this will make it easier to select and group layers in illustrator (illustrator has functionality that allows you to select all features with the same fill as the feature you have selected)
Lines – Use a cartographic line with round joins
this will create a cleaner look in illustrator, you may still have to join disjointed lines due to the way line features are exported but with an appearance applied to a group in illustrator you may get away with a little less work for the same appearance
Lines – apply different stroke colors to each layer
this will make it easier to select and group layers in illustrator (illustrator has functionality that allows you to select all features with the same stroke as the feature you have selected)
Lines – avoid complicated, cased symbology
these effects/appearances are much easier to create & apply in illustrator and will produce a cleaner look – just keep it simple in ArcMap before exporting to illustrator, you are using ArcMap as a tool to get data into illustrator at scale
Points – use a simple characters (simple circle, square, triangle)
these will be exported as font characters and extra outlining or gradient fills will make working with and organizing these features more difficult – this will also make it easier to resize and convert the text to individual shapes in illustrator
Points – apply different fill colors to each layer
similar to polygons and lines this will make it easier to select and group layers in illustrator (illustrator has functionality that allows you to select all features with the same fill as the feature you have selected)
Labels – apply different fill colors to each layer’s labels
similar to polygons and lines this will make it easier to select, group and adjust the font for different types of labels – instead of spending time adjusting type in ArcMap, which is not the best typographic tool, just apply different colors to each layer’s labels and use illustrator to change fonts and colors to emphasize labels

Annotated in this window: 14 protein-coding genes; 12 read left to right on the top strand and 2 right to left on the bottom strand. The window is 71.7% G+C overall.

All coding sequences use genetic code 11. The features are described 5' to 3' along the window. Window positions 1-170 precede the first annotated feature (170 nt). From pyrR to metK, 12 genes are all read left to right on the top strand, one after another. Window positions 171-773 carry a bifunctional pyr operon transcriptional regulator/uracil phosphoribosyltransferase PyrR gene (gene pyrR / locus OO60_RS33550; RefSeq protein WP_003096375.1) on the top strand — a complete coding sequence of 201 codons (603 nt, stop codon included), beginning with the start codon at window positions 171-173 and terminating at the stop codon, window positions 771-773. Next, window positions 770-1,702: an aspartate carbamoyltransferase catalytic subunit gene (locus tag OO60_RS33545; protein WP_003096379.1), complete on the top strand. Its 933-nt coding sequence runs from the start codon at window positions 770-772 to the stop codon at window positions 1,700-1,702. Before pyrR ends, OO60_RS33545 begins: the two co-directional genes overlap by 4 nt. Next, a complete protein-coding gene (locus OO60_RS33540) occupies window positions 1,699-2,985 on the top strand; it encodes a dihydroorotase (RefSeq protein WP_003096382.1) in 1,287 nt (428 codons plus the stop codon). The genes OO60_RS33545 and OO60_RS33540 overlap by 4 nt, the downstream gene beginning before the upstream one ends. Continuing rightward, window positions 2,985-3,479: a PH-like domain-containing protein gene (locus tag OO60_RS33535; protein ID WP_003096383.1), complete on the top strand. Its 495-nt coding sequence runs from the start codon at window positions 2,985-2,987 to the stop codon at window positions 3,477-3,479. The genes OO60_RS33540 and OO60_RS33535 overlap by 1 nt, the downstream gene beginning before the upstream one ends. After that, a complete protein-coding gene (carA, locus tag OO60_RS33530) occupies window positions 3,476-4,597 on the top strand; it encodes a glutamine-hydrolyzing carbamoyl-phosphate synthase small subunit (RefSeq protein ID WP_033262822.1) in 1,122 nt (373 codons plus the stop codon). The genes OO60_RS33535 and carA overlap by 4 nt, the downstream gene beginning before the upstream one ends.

Before exporting your map layout, ensure that there are no raster layers visible and that no visible layers have an degree of transparency applied to them. If there is raster data visible or if there is a transparency applied to any visible vector layer, that layer and any layer beneath it in the stacking order of the map’s table of contents will be rasterized on export and you will not be able to manipulate the layer’s appearance in illustrator.
There’s really no need to layout a title at this point, you can take care of that in Illustrator. If you have incorporated an inset map in your design, you will want to add that data frame and set up the symbology and labeling in a similar manner. Also, add a scale bar or record the scale that you’ve used so that you can build your own in Illustrator (remember, if you set a scale that has a 1” equivalent you can build a nice scale bar in Illustrator by creating 1” wide rectangles). When you are ready to export your map layout from ArcMap go to File>Export Map….
Navigate to the proper directory and enter a name for the file you are going to export and Save as type AI(*.ai) (that’s the extension for an illustrator file).
In the General tab; set the Resolution at 360dpi (sounds arbitrary but apparently illustrator likes this in multiples of 90 and 360dpi will retain high detail in your map features), and set the image quality to Best.
In the format tab make sure the destination colorspace is set to CMYK (cyan, magenta, yellow, key [black]). This is the colorspace used in printers, so if your map is destined to be printed, use CMYK. If your map is only going to be shown on screen, you can change this to RGB (red, green blue) the colorspace used by projectors and monitors. I leave the rest of the settings as shown but I encourage you to experiment with different export settings.
Keep in mind that these are the preferences that have come about out of my preferred workflow and you may have slightly different settings that work best for you. This is just a start, guidelines to help ease into the daunting ArcMap to Illustrator workflow.
Opening this file and organizing groups in Illustrator will take another set of tips which I’ll write about later. For now, try to export a Illustrator file from ArcMap using these guidelines. Attempt to open the map in Illustrator, explore the contents and experiment with styling the map and finishing the layout in the Illustrator workspace.